With the Trayvon Martin case, including the recent second degree murder charges against George Zimmerman making national news, violent crime is at the forefront of the nation’s consciousness. The Martin/Zimmerman case has raised questions about who the true victim really was. Although we may not know the answer to that question until the case has been resolved, unfortunately there are thousands of crimes committed every day, leaving victims to deal with the aftermath. Often there is so much focus on the perpetrators of crime that the victim gets somewhat left behind by court systems. However, more and more courts are … Read More
Are you facing a home mortgage foreclosure and wonder if there is help for you? Are you a tenant of a mortgage foreclosure and wonder if you have any rights? Or do you want to purchase a home that’s been foreclosed but don’t know where to look? These are all good questions that can be answered by accessing various state and governmental agency websites. There are many educational and helpful websites available if you know where to look. Below are a few agency links to get you started. Even if you live in another state, many of the links provide … Read More
State court systems are stepping in to help minimize the damage from the residential mortgage foreclosure crisis. Connecticut, Delaware, Iowa, Maine, Nevada, New Hampshire, New Jersey, and Ohio are among those that have implemented statewide foreclosure mediation programs. A number of other states are currently considering legislation to create foreclosure mediation programs, and many cities and courts have put in place local programs.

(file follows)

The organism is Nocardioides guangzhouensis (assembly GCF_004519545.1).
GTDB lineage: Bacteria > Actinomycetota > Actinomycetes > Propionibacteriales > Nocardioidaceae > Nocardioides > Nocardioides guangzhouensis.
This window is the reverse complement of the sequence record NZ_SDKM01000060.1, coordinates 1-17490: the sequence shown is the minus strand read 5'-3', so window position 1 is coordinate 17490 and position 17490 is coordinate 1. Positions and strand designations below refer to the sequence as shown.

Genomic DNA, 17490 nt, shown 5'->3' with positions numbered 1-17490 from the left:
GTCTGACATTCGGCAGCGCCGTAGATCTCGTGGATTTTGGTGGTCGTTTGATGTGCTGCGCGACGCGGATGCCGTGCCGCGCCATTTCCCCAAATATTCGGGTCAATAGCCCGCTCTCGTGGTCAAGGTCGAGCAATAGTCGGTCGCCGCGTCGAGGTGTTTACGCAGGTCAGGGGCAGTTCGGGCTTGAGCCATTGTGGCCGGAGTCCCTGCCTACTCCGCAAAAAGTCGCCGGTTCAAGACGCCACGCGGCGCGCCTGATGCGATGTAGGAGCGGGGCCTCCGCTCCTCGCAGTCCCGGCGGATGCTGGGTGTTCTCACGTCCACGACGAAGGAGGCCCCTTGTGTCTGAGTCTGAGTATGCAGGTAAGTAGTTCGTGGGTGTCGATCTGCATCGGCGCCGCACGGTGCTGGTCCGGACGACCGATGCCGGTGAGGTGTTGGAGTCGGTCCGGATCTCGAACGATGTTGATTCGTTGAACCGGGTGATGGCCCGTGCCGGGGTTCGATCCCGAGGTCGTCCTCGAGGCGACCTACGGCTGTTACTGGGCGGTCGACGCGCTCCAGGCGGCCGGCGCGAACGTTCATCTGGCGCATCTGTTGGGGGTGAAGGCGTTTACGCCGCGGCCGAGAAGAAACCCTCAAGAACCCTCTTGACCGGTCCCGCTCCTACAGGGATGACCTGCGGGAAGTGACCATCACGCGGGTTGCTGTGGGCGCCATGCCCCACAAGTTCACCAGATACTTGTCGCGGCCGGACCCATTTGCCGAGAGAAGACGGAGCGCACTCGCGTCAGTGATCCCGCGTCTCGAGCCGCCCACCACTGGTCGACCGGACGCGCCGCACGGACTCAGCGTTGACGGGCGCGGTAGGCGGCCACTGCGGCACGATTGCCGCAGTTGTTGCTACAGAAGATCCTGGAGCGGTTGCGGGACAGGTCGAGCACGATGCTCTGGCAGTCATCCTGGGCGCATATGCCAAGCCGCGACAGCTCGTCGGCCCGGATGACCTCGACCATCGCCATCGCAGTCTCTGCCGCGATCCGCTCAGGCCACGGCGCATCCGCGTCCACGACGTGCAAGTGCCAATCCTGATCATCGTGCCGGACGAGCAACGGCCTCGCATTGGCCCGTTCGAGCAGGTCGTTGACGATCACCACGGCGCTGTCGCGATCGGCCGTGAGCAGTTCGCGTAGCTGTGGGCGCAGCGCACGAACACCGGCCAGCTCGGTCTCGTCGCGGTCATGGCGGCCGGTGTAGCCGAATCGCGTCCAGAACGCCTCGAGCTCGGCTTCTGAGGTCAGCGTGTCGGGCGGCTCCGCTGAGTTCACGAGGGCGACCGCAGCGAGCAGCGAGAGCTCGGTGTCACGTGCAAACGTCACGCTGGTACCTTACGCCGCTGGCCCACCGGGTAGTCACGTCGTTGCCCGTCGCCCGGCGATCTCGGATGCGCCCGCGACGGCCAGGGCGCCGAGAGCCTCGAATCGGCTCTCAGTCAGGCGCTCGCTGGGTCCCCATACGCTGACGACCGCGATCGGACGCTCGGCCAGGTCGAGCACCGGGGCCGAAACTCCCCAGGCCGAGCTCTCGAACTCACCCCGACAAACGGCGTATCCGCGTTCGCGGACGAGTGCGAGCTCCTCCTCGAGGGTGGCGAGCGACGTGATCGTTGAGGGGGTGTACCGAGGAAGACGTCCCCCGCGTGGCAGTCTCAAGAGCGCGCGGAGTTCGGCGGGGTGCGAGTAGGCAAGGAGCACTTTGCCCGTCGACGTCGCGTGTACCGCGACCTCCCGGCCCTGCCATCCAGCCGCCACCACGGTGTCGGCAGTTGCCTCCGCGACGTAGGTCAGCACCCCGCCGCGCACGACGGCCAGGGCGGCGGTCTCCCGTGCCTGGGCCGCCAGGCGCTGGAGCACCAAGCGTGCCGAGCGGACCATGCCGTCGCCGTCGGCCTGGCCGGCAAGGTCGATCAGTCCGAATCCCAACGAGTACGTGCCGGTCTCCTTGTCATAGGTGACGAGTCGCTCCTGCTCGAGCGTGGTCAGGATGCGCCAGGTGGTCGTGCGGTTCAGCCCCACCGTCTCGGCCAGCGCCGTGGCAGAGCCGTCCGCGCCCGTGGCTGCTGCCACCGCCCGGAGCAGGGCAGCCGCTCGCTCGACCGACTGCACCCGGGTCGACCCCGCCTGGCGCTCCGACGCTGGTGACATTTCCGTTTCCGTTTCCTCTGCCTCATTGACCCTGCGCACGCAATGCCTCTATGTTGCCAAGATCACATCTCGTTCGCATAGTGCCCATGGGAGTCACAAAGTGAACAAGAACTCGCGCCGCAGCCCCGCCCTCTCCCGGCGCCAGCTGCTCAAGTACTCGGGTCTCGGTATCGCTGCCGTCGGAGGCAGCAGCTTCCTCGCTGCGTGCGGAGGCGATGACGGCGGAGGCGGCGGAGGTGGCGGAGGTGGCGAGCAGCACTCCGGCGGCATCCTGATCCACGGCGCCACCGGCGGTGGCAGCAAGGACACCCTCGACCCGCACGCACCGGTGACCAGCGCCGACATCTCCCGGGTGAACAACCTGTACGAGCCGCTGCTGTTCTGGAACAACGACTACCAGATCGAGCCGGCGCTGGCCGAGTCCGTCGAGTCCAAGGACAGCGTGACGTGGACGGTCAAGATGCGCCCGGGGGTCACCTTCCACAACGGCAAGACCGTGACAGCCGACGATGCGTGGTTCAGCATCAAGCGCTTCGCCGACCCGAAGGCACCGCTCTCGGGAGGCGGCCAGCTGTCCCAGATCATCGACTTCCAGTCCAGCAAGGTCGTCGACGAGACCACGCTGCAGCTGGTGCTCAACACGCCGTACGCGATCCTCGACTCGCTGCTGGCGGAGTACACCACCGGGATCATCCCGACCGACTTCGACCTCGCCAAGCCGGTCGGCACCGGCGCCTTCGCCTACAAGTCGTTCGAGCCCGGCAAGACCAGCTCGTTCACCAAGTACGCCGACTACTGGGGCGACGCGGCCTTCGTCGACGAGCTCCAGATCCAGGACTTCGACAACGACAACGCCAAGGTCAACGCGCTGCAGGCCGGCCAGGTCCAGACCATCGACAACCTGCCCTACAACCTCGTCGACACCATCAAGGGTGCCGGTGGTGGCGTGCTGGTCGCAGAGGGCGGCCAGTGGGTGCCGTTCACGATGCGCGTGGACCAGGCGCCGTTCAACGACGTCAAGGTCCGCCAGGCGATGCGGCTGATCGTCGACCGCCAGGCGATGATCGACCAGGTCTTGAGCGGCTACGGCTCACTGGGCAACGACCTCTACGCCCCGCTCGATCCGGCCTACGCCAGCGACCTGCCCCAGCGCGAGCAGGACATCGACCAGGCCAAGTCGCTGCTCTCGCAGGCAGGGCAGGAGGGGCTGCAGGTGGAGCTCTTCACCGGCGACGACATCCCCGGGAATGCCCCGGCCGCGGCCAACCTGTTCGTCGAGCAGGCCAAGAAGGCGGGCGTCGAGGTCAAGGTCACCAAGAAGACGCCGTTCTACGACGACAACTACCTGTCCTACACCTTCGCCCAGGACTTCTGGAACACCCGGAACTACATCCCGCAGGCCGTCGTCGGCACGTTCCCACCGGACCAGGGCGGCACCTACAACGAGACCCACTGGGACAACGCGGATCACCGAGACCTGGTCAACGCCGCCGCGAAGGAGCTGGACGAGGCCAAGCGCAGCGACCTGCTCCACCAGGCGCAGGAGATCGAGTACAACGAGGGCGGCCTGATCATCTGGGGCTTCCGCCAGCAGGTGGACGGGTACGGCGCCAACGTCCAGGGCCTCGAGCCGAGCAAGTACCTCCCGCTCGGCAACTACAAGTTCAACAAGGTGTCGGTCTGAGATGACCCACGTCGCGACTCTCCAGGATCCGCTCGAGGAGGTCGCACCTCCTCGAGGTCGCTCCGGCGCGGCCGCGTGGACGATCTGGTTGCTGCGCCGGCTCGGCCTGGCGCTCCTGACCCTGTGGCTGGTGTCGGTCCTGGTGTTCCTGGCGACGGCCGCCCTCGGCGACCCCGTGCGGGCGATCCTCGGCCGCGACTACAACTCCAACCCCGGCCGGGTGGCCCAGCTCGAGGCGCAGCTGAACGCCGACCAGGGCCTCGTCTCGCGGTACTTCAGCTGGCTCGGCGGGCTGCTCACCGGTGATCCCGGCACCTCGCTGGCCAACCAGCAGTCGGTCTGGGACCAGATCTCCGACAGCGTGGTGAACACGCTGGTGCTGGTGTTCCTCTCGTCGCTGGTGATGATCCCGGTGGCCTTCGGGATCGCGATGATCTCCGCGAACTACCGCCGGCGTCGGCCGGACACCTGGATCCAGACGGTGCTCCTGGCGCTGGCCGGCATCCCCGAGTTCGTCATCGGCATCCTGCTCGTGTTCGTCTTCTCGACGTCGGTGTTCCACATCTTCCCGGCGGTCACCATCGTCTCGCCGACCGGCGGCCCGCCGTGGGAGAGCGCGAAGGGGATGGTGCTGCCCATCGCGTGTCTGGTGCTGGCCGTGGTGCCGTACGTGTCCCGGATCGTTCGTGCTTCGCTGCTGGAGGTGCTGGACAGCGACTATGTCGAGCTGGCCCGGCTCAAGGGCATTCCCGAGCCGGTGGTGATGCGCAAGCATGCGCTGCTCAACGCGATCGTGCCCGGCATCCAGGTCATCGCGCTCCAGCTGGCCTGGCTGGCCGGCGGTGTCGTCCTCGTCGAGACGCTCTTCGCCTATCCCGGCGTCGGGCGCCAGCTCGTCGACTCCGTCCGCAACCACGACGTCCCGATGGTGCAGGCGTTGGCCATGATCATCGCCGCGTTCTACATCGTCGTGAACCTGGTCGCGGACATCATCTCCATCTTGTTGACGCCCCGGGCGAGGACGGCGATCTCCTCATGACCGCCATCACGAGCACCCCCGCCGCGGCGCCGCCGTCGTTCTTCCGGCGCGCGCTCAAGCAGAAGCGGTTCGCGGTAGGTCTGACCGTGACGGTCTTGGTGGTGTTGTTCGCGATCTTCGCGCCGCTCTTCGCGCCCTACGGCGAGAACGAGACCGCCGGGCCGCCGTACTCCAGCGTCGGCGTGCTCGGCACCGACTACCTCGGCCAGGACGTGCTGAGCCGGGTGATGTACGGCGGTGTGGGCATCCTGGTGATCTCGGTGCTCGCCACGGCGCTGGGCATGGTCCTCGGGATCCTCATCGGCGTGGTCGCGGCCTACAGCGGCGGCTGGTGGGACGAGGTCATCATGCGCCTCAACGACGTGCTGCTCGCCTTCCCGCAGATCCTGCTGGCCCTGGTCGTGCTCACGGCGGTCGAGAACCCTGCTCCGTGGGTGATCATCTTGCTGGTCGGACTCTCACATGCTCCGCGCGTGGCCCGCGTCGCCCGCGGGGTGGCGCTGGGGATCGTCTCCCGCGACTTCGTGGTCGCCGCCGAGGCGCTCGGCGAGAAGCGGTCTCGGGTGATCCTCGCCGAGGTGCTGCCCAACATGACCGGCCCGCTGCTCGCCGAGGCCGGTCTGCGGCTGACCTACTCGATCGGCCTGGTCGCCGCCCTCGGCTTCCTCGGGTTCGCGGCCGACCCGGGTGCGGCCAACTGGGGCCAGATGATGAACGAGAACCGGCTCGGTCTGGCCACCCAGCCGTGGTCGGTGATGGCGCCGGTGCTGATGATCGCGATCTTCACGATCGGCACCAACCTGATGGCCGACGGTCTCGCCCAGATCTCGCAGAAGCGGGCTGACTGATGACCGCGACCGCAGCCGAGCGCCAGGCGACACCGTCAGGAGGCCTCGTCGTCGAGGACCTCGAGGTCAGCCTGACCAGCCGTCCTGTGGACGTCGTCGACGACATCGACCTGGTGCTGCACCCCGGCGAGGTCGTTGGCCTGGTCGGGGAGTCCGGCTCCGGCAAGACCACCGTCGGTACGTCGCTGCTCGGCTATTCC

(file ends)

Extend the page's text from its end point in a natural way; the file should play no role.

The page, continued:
All 88 Ohio counties now use foreclosure mediation in handling foreclosure cases on their dockets. Through these programs, a neutral mediator works with homeowners and lenders to resolve the mortgage problem by mutual agreement. Such mediation can … Read More
Who could forget that deadly Minneapolis bridge collapse in 2007. It was a catastrophe that claimed 13 lives and terrified countless others. Yet, this was not the first bridge collapse in recent American history. There have been many other bridge collapses reported, some the result of crashes that created structural damage, yet other collapses, such as in Minneapolis, were the result of corrosion or structural deficiency. There have been many reports claiming that a major portion of America’s bridges are outdated, overburdened, and/or structurally deficient. The idea that our bridges could possibly be unsafe is definitely distressing, especially considering that … Read More
If you are involved in a lawsuit, you (or your attorney) will likely need to file many documents with the court. This can include an initial summons and complaint as well as various motions and notices requesting actions from the court or opposing party. All these filed documents can add up to piles and piles of paper. Furthermore, whenever a paper is filed with a court, this requires the filer to go down to the courthouse in person to present the document to the clerk of court. Although this is a tradition that is mostly accepted as a part of … Read More